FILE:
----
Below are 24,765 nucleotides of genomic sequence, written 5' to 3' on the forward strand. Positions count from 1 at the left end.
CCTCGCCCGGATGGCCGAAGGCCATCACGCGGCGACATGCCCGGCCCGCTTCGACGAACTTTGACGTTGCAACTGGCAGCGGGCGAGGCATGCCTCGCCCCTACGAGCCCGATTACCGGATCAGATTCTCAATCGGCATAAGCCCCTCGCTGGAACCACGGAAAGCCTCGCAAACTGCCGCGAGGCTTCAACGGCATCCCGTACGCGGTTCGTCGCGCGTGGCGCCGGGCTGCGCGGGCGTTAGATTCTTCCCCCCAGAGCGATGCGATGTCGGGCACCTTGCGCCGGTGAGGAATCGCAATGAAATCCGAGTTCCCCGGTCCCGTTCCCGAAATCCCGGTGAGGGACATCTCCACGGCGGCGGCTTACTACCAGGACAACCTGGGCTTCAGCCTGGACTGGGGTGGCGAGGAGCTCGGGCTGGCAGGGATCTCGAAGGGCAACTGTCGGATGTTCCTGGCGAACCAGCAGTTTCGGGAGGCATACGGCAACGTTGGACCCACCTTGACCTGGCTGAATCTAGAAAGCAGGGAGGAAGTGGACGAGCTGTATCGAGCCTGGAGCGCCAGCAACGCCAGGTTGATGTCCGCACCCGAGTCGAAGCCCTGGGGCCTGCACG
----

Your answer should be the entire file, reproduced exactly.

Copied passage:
Below are 24,765 nucleotides of genomic sequence, written 5' to 3' on the forward strand. Positions count from 1 at the left end.
CCTCGCCCGGATGGCCGAAGGCCATCACGCGGCGACATGCCCGGCCCGCTTCGACGAACTTTGACGTTGCAACTGGCAGCGGGCGAGGCATGCCTCGCCCCTACGAGCCCGATTACCGGATCAGATTCTCAATCGGCATAAGCCCCTCGCTGGAACCACGGAAAGCCTCGCAAACTGCCGCGAGGCTTCAACGGCATCCCGTACGCGGTTCGTCGCGCGTGGCGCCGGGCTGCGCGGGCGTTAGATTCTTCCCCCCAGAGCGATGCGATGTCGGGCACCTTGCGCCGGTGAGGAATCGCAATGAAATCCGAGTTCCCCGGTCCCGTTCCCGAAATCCCGGTGAGGGACATCTCCACGGCGGCGGCTTACTACCAGGACAACCTGGGCTTCAGCCTGGACTGGGGTGGCGAGGAGCTCGGGCTGGCAGGGATCTCGAAGGGCAACTGTCGGATGTTCCTGGCGAACCAGCAGTTTCGGGAGGCATACGGCAACGTTGGACCCACCTTGACCTGGCTGAATCTAGAAAGCAGGGAGGAAGTGGACGAGCTGTATCGAGCCTGGAGCGCCAGCAACGCCAGGTTGATGTCCGCACCCGAGTCGAAGCCCTGGGGCCTGCACG